While our group awaited the beginning of our tour, an employee handed out lanyards to everyone, each one representing a person who had been enslaved as a child and/or teenager, with the person’s name and quotes about their life in their own words. These quotes were extracted from longer narratives that had been collected from formerly enslaved people during the Works Progress Administration’s Federal Writers’ Project (FWP) from 1936-1940. It didn’t escape me that the person I was given, Carlyle Stewart, bore the same last name as my maternal grandmother.
More of these quotes surrounded on us on thick memorial walls as we read off the names and recollections of people describing what their lives had been like under slavery. There were also statues of enslaved children around the plantation, some sitting on the front porches of the slave cabins, as another powerful reminder of the people who were forced to live, toil, and die on the grounds. I was grateful for this method of education, which let our group draw wisdom from the perspectives of those who were subjected to enslavement rather than from a detached or apologist white perspective.
Taken together, these representations highlight the voices of those brutalized by enslavement in a way that distills the sharp and chilling reality of slavery unlike anything I’ve ever encountered. After this, imagining my bus mates enjoying their day sipping mint juleps at Oak Alley made me even sicker and more outraged.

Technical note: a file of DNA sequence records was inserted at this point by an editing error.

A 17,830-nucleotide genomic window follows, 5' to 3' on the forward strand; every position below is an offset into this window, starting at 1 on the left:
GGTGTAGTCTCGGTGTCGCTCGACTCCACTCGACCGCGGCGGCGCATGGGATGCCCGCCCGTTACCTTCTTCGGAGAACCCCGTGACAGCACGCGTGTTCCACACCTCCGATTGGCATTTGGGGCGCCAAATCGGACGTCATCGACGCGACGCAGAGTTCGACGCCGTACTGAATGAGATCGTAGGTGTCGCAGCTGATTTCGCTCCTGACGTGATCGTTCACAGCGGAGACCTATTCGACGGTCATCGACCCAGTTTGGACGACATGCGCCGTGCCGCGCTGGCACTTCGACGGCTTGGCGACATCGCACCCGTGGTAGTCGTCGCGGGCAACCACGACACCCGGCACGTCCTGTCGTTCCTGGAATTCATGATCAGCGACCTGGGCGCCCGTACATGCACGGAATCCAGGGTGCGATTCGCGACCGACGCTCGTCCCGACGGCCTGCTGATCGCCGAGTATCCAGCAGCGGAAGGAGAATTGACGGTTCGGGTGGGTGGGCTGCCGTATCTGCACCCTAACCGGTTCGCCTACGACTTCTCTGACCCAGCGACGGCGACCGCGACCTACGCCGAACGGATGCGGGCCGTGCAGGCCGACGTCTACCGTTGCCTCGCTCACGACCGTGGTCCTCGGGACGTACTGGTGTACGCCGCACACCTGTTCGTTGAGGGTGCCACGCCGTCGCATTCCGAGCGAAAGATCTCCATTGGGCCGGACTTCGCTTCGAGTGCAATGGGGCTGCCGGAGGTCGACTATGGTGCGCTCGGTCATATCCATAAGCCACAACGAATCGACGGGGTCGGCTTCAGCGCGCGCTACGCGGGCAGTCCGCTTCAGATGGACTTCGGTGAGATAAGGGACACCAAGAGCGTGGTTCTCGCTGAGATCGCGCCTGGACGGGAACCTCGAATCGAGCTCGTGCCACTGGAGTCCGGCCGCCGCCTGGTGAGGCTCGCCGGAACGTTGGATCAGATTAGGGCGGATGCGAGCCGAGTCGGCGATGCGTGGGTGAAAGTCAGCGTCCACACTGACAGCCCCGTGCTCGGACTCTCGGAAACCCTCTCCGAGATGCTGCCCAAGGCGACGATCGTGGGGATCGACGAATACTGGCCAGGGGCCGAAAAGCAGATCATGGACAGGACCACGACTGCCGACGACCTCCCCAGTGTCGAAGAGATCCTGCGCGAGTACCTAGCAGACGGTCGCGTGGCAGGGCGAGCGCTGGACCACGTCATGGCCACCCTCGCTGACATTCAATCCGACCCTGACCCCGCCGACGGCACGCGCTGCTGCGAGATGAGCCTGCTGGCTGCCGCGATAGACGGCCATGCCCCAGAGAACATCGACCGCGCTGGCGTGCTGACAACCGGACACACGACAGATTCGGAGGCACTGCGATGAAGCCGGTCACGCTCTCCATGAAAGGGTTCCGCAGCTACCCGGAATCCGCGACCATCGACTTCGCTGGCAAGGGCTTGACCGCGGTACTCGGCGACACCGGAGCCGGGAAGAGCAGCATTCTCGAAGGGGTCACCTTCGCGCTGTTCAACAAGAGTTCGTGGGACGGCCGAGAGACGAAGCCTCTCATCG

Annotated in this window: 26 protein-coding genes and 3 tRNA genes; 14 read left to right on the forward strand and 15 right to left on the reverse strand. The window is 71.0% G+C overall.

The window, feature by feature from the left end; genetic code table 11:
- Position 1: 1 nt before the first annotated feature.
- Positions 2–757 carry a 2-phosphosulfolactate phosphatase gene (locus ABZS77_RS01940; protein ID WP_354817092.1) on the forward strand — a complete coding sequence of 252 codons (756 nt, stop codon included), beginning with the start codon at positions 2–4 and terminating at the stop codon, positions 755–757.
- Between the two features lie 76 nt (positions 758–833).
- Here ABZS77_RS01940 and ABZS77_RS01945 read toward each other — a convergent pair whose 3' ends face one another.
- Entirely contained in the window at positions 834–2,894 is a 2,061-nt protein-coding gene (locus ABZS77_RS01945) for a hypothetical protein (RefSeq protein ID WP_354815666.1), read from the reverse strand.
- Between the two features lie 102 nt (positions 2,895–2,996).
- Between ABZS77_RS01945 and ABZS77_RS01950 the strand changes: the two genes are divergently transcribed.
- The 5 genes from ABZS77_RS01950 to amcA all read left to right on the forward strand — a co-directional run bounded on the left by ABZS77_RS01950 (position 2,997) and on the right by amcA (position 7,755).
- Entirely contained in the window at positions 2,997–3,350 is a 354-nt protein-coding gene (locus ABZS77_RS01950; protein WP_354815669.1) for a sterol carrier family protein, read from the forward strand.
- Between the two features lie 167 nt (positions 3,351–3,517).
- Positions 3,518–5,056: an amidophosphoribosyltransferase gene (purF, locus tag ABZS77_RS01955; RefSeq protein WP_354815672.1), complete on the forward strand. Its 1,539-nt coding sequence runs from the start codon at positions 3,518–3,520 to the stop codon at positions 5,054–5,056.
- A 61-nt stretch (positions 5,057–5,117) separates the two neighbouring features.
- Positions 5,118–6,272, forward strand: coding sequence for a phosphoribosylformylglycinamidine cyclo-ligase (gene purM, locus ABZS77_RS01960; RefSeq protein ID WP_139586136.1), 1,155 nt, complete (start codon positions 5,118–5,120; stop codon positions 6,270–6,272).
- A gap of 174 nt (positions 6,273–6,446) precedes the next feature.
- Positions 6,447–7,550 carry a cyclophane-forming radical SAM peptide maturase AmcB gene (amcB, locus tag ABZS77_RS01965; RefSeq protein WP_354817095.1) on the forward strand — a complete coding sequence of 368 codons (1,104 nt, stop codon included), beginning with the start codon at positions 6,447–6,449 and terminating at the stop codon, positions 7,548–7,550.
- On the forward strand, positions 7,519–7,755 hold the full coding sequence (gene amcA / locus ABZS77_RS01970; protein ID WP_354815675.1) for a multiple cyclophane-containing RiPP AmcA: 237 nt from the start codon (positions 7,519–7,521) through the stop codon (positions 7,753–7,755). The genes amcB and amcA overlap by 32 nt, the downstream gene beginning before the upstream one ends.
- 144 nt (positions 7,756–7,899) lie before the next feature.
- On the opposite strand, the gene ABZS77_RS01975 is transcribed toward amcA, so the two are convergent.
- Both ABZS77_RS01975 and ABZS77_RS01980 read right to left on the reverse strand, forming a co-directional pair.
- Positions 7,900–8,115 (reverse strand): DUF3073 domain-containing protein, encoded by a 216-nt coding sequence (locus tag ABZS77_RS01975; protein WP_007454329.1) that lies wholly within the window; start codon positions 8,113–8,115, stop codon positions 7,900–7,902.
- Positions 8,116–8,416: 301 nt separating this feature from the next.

Slavery in the Deep South was a death sentence.
The Whitney taught me that “being sold downriver” to the Deep South was particularly terrifying because the average life expectancy of an enslaved person there was only about ten years. This is due to the fact that harvesting Louisiana sugarcane was even more physically debilitating than the cotton grown in states like Virginia. Our tour guide explained to us that it was in the enslavers’ financial interest to take out insurance policies on the people they enslaved and collect on the insurance after they worked a person to death, which would enable the enslaver to enslave someone new and still save money. Those worked to death would often be thrown into a ditch to the side of the crops as everyone else was forced to continue working. This fact struck my partner particularly hard as a Jewish person ever mindful of the lessons from the Holocaust.
Gaining these details as part of our education on slavery, while standing on the very soil where it happened, further reaffirmed my belief that all plantations should be memorials to mass murder, rape, and torture, and the fact that they aren’t is part of the proof of how much work white people have ahead of us in working to eradicate white supremacy.
There is a deep history of African resistance and Southern Black resilience.
My visit to the museum on the Whitney grounds enriched my knowledge about the ways that Black people have always fought back against white terrorism and done all they could to maintain their dignity, whether it was rising up in revolt on an estimated 10% of slave ship voyages during the Middle Passage, escaping from plantations and forming communities with nearby Native American tribes who lived in the swamps and bayous of Louisiana, or gathering to sell goods on “free days” and practicing their ancestral religious practices in Congo Square in New Orleans.